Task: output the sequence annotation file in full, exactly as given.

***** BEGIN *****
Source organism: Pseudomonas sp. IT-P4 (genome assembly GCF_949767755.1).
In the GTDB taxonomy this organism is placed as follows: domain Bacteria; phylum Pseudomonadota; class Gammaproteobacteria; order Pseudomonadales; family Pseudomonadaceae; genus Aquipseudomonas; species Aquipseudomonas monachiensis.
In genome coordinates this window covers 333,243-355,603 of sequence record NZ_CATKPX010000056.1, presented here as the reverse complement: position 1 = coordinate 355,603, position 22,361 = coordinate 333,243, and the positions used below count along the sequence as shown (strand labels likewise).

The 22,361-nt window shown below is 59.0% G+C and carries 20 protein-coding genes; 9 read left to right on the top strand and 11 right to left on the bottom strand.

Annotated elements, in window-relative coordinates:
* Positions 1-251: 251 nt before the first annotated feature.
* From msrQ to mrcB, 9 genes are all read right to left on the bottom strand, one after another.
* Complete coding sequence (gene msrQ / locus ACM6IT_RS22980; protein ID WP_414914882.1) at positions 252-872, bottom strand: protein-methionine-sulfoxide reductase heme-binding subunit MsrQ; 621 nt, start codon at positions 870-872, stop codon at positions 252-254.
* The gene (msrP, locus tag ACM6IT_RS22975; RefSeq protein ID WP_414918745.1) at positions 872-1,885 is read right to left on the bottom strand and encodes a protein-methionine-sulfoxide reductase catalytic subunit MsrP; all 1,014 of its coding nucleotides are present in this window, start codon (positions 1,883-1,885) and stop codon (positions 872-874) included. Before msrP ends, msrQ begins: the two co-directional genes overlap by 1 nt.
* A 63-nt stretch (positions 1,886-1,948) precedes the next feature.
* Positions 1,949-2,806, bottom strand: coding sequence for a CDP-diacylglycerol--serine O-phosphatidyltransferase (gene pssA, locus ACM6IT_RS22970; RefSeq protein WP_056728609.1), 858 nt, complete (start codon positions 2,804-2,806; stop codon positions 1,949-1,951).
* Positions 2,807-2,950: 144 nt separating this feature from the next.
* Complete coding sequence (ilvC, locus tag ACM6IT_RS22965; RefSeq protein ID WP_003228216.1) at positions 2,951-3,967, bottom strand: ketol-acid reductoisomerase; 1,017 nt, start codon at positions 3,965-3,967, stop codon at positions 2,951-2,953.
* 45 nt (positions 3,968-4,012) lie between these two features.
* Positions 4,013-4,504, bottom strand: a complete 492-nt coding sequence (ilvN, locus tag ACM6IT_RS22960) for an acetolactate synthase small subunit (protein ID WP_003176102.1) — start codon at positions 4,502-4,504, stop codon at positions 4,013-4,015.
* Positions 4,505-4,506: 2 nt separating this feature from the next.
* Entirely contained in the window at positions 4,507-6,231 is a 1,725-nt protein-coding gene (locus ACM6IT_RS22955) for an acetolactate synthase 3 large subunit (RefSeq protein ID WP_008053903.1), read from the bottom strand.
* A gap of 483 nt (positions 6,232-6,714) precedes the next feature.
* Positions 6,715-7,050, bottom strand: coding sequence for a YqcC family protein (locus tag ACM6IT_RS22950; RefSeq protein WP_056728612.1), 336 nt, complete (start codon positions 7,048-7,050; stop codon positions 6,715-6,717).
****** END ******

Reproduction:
Source organism: Pseudomonas sp. IT-P4 (genome assembly GCF_949767755.1).
In the GTDB taxonomy this organism is placed as follows: domain Bacteria; phylum Pseudomonadota; class Gammaproteobacteria; order Pseudomonadales; family Pseudomonadaceae; genus Aquipseudomonas; species Aquipseudomonas monachiensis.
In genome coordinates this window covers 333,243-355,603 of sequence record NZ_CATKPX010000056.1, presented here as the reverse complement: position 1 = coordinate 355,603, position 22,361 = coordinate 333,243, and the positions used below count along the sequence as shown (strand labels likewise).

The 22,361-nt window shown below is 59.0% G+C and carries 20 protein-coding genes; 9 read left to right on the top strand and 11 right to left on the bottom strand.

Annotated elements, in window-relative coordinates:
* Positions 1-251: 251 nt before the first annotated feature.
* From msrQ to mrcB, 9 genes are all read right to left on the bottom strand, one after another.
* Complete coding sequence (gene msrQ / locus ACM6IT_RS22980; protein ID WP_414914882.1) at positions 252-872, bottom strand: protein-methionine-sulfoxide reductase heme-binding subunit MsrQ; 621 nt, start codon at positions 870-872, stop codon at positions 252-254.
* The gene (msrP, locus tag ACM6IT_RS22975; RefSeq protein ID WP_414918745.1) at positions 872-1,885 is read right to left on the bottom strand and encodes a protein-methionine-sulfoxide reductase catalytic subunit MsrP; all 1,014 of its coding nucleotides are present in this window, start codon (positions 1,883-1,885) and stop codon (positions 872-874) included. Before msrP ends, msrQ begins: the two co-directional genes overlap by 1 nt.
* A 63-nt stretch (positions 1,886-1,948) precedes the next feature.
* Positions 1,949-2,806, bottom strand: coding sequence for a CDP-diacylglycerol--serine O-phosphatidyltransferase (gene pssA, locus ACM6IT_RS22970; RefSeq protein WP_056728609.1), 858 nt, complete (start codon positions 2,804-2,806; stop codon positions 1,949-1,951).
* Positions 2,807-2,950: 144 nt separating this feature from the next.
* Complete coding sequence (ilvC, locus tag ACM6IT_RS22965; RefSeq protein ID WP_003228216.1) at positions 2,951-3,967, bottom strand: ketol-acid reductoisomerase; 1,017 nt, start codon at positions 3,965-3,967, stop codon at positions 2,951-2,953.
* 45 nt (positions 3,968-4,012) lie between these two features.
* Positions 4,013-4,504, bottom strand: a complete 492-nt coding sequence (ilvN, locus tag ACM6IT_RS22960) for an acetolactate synthase small subunit (protein ID WP_003176102.1) — start codon at positions 4,502-4,504, stop codon at positions 4,013-4,015.
* Positions 4,505-4,506: 2 nt separating this feature from the next.
* Entirely contained in the window at positions 4,507-6,231 is a 1,725-nt protein-coding gene (locus ACM6IT_RS22955) for an acetolactate synthase 3 large subunit (RefSeq protein ID WP_008053903.1), read from the bottom strand.
* A gap of 483 nt (positions 6,232-6,714) precedes the next feature.
* Positions 6,715-7,050, bottom strand: coding sequence for a YqcC family protein (locus tag ACM6IT_RS22950; RefSeq protein WP_056728612.1), 336 nt, complete (start codon positions 7,048-7,050; stop codon positions 6,715-6,717).